This quote epitomizes how Michael Dell transformed his former University of Texas dorm room adventure into a multibillion-dollar corporation. Dell wanted to be able to offer customers better quality at a bargain price. To achieve this objective, he incorporated a customer-centric philosophy in his company. His focus on concrete issues like cutting operation costs, improving delivery time, and maintaining customer service is the underlying force that has driven the company. Michael Dell's establishment of the "direct model," as well as his exploitation of the benefits of the Internet, has contributed vitally to the company's successes in both the US and overseas markets. The basis of the "direct model" is to improve efficiency by effectively eliminating the intermediaries thereby allowing the company to speak directly to the customer. Dealing directly with customers allows Dell to customize their orders according to the customers' needs. Listening to the customer directly takes the guesswork of what to include in the computer and wasted resources out of the equation altogether. Moreover, this "direct model" concept can also be applied to Dell's suppliers. Without the massive inventory that other corporations have, inventory costs were kept to a minimum and obsolete products were minimized. This significantly added to the ability of keeping the costs small for the customers. With the "direct model" initiative achieving preliminary success in both domestic and international markets, the materialization of Internet technology played a major role in sustaining the rapid growth of the company by allowing Dell to get even closer to its customers. This also created more options for customization. The establishment of opened up the company's product to a greater number of potential customers. Dell customers could configure and order their PC online, get technical support, and download updates to their software. Another breakthrough due to the Internet was the start of E-Support Direct. This helped revolutionize customer service by enabling automation and acceleration of the support process. Internet has truly helped Dell expand globally.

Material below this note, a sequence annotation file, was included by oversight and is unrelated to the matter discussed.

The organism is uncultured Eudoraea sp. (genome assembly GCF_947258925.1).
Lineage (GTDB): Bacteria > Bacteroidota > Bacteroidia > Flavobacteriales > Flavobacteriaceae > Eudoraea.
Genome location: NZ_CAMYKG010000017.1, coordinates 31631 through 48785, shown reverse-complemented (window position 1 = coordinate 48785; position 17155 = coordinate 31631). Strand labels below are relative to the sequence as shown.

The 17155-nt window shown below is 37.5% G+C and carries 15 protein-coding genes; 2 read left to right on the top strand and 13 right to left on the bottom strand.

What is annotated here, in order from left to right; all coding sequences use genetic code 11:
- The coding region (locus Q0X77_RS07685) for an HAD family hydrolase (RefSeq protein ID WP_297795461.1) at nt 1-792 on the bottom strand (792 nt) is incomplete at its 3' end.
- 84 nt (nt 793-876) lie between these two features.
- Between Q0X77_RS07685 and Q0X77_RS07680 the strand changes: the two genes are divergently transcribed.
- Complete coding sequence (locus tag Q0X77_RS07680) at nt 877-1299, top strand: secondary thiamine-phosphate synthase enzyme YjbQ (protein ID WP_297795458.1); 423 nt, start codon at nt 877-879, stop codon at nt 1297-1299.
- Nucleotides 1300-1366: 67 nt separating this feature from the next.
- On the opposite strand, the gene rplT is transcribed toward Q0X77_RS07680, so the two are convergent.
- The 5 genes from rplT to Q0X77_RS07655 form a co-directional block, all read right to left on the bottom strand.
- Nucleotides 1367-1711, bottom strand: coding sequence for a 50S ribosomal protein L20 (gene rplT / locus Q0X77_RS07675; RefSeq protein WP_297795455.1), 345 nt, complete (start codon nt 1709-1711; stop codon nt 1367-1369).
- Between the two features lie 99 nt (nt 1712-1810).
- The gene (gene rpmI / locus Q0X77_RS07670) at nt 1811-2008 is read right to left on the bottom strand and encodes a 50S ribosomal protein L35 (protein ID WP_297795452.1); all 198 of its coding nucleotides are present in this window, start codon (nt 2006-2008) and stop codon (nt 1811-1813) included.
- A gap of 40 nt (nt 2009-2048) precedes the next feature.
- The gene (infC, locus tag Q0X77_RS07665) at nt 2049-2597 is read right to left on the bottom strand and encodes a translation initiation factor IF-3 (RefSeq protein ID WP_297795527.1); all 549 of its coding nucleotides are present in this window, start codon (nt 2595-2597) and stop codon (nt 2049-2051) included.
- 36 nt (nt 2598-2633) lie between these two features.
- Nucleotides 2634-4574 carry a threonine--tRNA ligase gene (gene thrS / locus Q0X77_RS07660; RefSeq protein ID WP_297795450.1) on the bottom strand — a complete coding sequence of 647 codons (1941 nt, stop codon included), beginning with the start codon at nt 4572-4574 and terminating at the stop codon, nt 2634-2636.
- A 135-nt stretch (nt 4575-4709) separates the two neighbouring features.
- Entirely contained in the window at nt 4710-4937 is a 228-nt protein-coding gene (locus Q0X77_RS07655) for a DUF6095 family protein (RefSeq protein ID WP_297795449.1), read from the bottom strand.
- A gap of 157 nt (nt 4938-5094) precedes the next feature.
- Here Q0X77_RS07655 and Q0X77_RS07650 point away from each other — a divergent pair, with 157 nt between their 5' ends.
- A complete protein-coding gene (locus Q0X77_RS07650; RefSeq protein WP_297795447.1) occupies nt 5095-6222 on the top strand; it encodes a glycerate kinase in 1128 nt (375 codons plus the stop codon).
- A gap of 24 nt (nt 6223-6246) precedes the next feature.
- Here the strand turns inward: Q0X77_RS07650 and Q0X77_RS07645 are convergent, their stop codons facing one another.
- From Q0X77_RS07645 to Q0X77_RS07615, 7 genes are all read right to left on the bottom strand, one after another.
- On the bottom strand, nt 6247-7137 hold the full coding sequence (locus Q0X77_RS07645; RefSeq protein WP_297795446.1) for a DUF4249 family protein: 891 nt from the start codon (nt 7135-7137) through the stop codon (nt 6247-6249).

Slide 29 rfid supply chain proper diagram